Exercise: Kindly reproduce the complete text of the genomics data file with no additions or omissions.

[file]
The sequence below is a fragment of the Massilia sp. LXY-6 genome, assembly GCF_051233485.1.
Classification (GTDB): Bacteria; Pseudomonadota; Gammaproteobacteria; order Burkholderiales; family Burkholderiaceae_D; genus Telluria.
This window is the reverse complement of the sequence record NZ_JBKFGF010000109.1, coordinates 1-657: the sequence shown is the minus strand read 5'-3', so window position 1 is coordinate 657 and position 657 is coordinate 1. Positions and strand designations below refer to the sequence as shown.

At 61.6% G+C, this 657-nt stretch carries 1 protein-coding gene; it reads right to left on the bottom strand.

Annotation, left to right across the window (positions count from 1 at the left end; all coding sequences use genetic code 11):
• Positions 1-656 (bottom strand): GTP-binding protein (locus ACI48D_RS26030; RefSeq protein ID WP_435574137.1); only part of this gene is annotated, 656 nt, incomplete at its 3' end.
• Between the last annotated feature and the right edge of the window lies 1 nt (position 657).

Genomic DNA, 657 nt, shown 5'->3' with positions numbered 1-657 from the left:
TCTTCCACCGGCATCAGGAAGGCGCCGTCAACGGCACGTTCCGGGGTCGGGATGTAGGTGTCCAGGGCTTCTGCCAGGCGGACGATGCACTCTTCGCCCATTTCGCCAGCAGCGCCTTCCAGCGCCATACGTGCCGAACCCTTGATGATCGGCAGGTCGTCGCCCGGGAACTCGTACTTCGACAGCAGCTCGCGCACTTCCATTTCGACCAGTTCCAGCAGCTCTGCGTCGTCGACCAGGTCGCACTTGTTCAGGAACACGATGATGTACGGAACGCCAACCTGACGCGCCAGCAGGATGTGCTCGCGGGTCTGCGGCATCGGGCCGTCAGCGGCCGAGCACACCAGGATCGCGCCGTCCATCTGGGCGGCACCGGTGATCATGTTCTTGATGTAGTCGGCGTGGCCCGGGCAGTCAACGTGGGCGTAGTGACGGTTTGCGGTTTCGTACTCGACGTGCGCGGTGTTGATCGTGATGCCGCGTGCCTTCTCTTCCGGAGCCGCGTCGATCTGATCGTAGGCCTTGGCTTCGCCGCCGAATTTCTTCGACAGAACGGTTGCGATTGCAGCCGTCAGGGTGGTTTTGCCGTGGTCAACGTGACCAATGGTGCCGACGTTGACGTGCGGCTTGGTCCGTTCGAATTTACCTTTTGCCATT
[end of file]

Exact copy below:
The sequence below is a fragment of the Massilia sp. LXY-6 genome, assembly GCF_051233485.1.
Classification (GTDB): Bacteria; Pseudomonadota; Gammaproteobacteria; order Burkholderiales; family Burkholderiaceae_D; genus Telluria.
This window is the reverse complement of the sequence record NZ_JBKFGF010000109.1, coordinates 1-657: the sequence shown is the minus strand read 5'-3', so window position 1 is coordinate 657 and position 657 is coordinate 1. Positions and strand designations below refer to the sequence as shown.

At 61.6% G+C, this 657-nt stretch carries 1 protein-coding gene; it reads right to left on the bottom strand.

Annotation, left to right across the window (positions count from 1 at the left end; all coding sequences use genetic code 11):
• Positions 1-656 (bottom strand): GTP-binding protein (locus ACI48D_RS26030; RefSeq protein ID WP_435574137.1); only part of this gene is annotated, 656 nt, incomplete at its 3' end.
• Between the last annotated feature and the right edge of the window lies 1 nt (position 657).

Genomic DNA, 657 nt, shown 5'->3' with positions numbered 1-657 from the left:
TCTTCCACCGGCATCAGGAAGGCGCCGTCAACGGCACGTTCCGGGGTCGGGATGTAGGTGTCCAGGGCTTCTGCCAGGCGGACGATGCACTCTTCGCCCATTTCGCCAGCAGCGCCTTCCAGCGCCATACGTGCCGAACCCTTGATGATCGGCAGGTCGTCGCCCGGGAACTCGTACTTCGACAGCAGCTCGCGCACTTCCATTTCGACCAGTTCCAGCAGCTCTGCGTCGTCGACCAGGTCGCACTTGTTCAGGAACACGATGATGTACGGAACGCCAACCTGACGCGCCAGCAGGATGTGCTCGCGGGTCTGCGGCATCGGGCCGTCAGCGGCCGAGCACACCAGGATCGCGCCGTCCATCTGGGCGGCACCGGTGATCATGTTCTTGATGTAGTCGGCGTGGCCCGGGCAGTCAACGTGGGCGTAGTGACGGTTTGCGGTTTCGTACTCGACGTGCGCGGTGTTGATCGTGATGCCGCGTGCCTTCTCTTCCGGAGCCGCGTCGATCTGATCGTAGGCCTTGGCTTCGCCGCCGAATTTCTTCGACAGAACGGTTGCGATTGCAGCCGTCAGGGTGGTTTTGCCGTGGTCAACGTGACCAATGGTGCCGACGTTGACGTGCGGCTTGGTCCGTTCGAATTTACCTTTTGCCATT